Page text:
Puslapio vaizdai

Beat it to Earth? or with indignant grief
Shall I compare thee to poor Poland's Hope,
Bright flower of Hope kill'd in the opening bud?
Farewell, sweet blossom! better fate be thine
And mock my boding! Dim similitudes
Weaving in moral strains, I've stolen one hour
From anxious SELF, Life's cruel Task-Master!
And the warm wooings of this sunny day
Tremble along my frame and harmonize

Th' attemper'd organ, that even saddest thoughts
Mix with some sweet sensations, like harsh tunes
Play'd deftly on a soft-toned instrument.


Composed at Clevedon, Somersetshire.

My pensive Sara! thy soft cheek reclined

Thus on mine arm, most soothing sweet it is

To sit beside our cot, our cot o'ergrown

With white-flower'd Jasmin, and the broad-leav'd


(Meet emblems they of Innocence and Love!)

And watch the clouds, that late were rich with light,

Slow sad'ning round, and mark the star of eve
Serenely brilliant (such should wisdom be)

Shine opposite! How exquisite the scents

Snatch'd from yon bean-field! and the world so hush'd! The stilly murmur of the distant Sea

Tells us of Silence.

And that simplest Lute,

Placed length-ways in the clasping casement, hark!

How by the desultory breeze caress'd,

Like some coy maid half yielding to her lover,

It pours such sweet upbraidings, as must needs

Tempt to repeat the wrong! And now, its strings

Boldlier swept, the long sequacious notes

Over delicious surges `sink and rise,

Such a soft floating witchery of sound

As twilight Elfins make, when they at eve

Voyage on gentle gales from Fairy-Land,
Where Melodies round honey-dropping flowers,
Footless and wild, like birds of Paradise,

Nor pause, nor perch, hovering on untamed wing!
Methinks, it should have been impossible

Not to love all things in a world like this,
Where even the breezes, and the common air,
Contain the power and spirit of Harmony.

And thus, my love! as on the midway slope Of yonder hill I stretch my limbs at noon, Whilst thro' my half-closed eye-lids I behold The sunbeams dance, like diamonds, on the main,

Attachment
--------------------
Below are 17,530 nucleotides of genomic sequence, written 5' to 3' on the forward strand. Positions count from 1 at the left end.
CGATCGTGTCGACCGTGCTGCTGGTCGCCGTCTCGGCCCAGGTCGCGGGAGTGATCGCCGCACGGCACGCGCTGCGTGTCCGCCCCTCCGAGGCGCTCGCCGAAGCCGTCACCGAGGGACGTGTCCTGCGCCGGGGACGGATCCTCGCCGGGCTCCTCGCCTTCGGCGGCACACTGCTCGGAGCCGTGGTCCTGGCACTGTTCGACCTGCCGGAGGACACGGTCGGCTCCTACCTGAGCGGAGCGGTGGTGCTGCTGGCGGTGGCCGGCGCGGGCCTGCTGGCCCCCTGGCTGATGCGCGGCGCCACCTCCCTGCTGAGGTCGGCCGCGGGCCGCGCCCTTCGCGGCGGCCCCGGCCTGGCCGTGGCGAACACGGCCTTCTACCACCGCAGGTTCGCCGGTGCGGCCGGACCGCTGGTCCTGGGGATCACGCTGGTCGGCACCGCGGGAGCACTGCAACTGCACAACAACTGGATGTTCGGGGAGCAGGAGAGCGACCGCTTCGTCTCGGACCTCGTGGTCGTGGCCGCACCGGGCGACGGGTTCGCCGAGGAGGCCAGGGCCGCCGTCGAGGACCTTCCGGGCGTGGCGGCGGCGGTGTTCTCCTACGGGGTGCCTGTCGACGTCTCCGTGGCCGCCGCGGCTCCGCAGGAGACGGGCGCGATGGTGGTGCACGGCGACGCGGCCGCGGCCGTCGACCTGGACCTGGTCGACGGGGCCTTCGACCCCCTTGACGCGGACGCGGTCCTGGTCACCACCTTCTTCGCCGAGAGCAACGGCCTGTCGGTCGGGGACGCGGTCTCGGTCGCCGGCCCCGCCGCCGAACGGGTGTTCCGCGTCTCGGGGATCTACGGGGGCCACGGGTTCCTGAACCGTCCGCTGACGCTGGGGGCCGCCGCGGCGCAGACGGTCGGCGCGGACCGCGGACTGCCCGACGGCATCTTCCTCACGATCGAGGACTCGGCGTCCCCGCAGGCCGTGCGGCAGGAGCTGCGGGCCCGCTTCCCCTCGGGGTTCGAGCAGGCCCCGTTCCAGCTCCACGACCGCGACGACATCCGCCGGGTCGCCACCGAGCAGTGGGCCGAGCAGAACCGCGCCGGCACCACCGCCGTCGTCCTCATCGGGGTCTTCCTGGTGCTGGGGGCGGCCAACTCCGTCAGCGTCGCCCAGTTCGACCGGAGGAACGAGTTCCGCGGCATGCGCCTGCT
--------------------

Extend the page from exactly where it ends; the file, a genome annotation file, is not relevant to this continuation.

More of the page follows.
And tranquil muse upon tranquillity;

Full many a thought uncall'd and undetain'd,

And many idle flitting phantasies,

Traverse my indolent and passive brain,

As wild and various as the random gales
That swell and flutter on this subject lute!

And what if all of animated nature

Be but organic harps diversly fram'd,

That tremble into thought, as o'er them sweeps
Plastic and vast, one intellectual breeze,

At once the Soul of each, and God of All?

But thy more serious eye a mild reproof
Darts, O beloved woman! nor such thoughts
Dim and unhallow'd dost thou not reject,
And biddest me walk humbly with my God.
Meek daughter in the family of Christ!
Well hast thou said and holily disprais'd
These shapings of the unregenerate mind,
Bubbles that glitter as they rise and break
On vain Philosophy's aye-babbling spring.
For never guiltless may I speak of him,
Th' Incomprehensible! save when with awe
I praise him, and with Faith that inly feels;
Who with his saving mercies healed me,

A sinful and most miserable Man,

Wilder'd and dark, and gave me to possess

Peace, and this Cot, and Thee, heart-honor'd Maid!

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On having left a Place of Retirement.

Sermoni propriora.-HOR.

Low was our pretty Cot: our tallest Rose
Peep'd at the chamber-window. We could hear
At silent noon, and eve, and early morn,
The Sea's faint murmur. In the open air
Our Myrtles blossom'd; and across the Porch
Thick Jasmins twined: the little landscape round
Was green and woody, and refresh'd the eye.
It was a spot which you might aptly call
(Hallowing his Sabbath-day by quietness)
A wealthy son of commerce saunter by,
Bristowa's citizen: methought, it calm'd
His thirst of idle gold, and made him muse
With wiser feelings: for he paus'd, and look'd
With a pleased sadness, and gazed all around,

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